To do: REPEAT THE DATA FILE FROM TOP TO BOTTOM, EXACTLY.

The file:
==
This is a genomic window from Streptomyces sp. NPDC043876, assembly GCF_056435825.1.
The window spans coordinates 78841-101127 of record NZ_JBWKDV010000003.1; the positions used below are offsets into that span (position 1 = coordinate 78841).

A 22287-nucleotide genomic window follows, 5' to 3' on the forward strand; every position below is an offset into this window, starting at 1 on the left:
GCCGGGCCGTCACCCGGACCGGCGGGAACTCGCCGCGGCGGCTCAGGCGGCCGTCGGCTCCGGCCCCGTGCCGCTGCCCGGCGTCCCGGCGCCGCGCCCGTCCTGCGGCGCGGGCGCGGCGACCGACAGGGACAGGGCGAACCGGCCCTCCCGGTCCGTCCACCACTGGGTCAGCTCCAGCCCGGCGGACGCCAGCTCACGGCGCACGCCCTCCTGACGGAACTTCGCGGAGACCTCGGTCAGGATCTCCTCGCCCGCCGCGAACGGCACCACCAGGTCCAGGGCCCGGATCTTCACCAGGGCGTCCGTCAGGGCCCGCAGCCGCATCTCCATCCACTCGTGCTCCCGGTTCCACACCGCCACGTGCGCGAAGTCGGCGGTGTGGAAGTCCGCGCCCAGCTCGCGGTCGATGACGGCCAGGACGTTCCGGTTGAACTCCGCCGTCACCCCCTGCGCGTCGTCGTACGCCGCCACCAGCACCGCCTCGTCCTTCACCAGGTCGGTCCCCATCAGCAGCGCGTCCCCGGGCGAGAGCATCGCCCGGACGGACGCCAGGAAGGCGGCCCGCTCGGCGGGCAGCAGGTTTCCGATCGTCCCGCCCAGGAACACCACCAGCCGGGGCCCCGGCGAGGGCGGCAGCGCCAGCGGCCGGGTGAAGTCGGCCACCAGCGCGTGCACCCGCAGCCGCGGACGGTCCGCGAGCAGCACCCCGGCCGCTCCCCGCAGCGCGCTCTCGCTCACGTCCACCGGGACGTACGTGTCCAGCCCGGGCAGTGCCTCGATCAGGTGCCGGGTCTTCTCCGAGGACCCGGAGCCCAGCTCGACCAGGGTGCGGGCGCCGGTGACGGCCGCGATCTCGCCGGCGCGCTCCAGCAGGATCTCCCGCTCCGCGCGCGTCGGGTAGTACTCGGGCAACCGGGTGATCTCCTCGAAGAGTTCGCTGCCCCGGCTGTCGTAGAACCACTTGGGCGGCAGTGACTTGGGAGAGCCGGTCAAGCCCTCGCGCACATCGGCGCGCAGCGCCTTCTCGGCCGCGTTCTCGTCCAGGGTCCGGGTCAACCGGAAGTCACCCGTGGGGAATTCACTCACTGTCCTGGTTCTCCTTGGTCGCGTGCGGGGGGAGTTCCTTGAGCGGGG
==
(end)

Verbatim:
This is a genomic window from Streptomyces sp. NPDC043876, assembly GCF_056435825.1.
The window spans coordinates 78841-101127 of record NZ_JBWKDV010000003.1; the positions used below are offsets into that span (position 1 = coordinate 78841).

A 22287-nucleotide genomic window follows, 5' to 3' on the forward strand; every position below is an offset into this window, starting at 1 on the left:
GCCGGGCCGTCACCCGGACCGGCGGGAACTCGCCGCGGCGGCTCAGGCGGCCGTCGGCTCCGGCCCCGTGCCGCTGCCCGGCGTCCCGGCGCCGCGCCCGTCCTGCGGCGCGGGCGCGGCGACCGACAGGGACAGGGCGAACCGGCCCTCCCGGTCCGTCCACCACTGGGTCAGCTCCAGCCCGGCGGACGCCAGCTCACGGCGCACGCCCTCCTGACGGAACTTCGCGGAGACCTCGGTCAGGATCTCCTCGCCCGCCGCGAACGGCACCACCAGGTCCAGGGCCCGGATCTTCACCAGGGCGTCCGTCAGGGCCCGCAGCCGCATCTCCATCCACTCGTGCTCCCGGTTCCACACCGCCACGTGCGCGAAGTCGGCGGTGTGGAAGTCCGCGCCCAGCTCGCGGTCGATGACGGCCAGGACGTTCCGGTTGAACTCCGCCGTCACCCCCTGCGCGTCGTCGTACGCCGCCACCAGCACCGCCTCGTCCTTCACCAGGTCGGTCCCCATCAGCAGCGCGTCCCCGGGCGAGAGCATCGCCCGGACGGACGCCAGGAAGGCGGCCCGCTCGGCGGGCAGCAGGTTTCCGATCGTCCCGCCCAGGAACACCACCAGCCGGGGCCCCGGCGAGGGCGGCAGCGCCAGCGGCCGGGTGAAGTCGGCCACCAGCGCGTGCACCCGCAGCCGCGGACGGTCCGCGAGCAGCACCCCGGCCGCTCCCCGCAGCGCGCTCTCGCTCACGTCCACCGGGACGTACGTGTCCAGCCCGGGCAGTGCCTCGATCAGGTGCCGGGTCTTCTCCGAGGACCCGGAGCCCAGCTCGACCAGGGTGCGGGCGCCGGTGACGGCCGCGATCTCGCCGGCGCGCTCCAGCAGGATCTCCCGCTCCGCGCGCGTCGGGTAGTACTCGGGCAACCGGGTGATCTCCTCGAAGAGTTCGCTGCCCCGGCTGTCGTAGAACCACTTGGGCGGCAGTGACTTGGGAGAGCCGGTCAAGCCCTCGCGCACATCGGCGCGCAGCGCCTTCTCGGCCGCGTTCTCGTCCAGGGTCCGGGTCAACCGGAAGTCACCCGTGGGGAATTCACTCACTGTCCTGGTTCTCCTTGGTCGCGTGCGGGGGGAGTTCCTTGAGCGGGG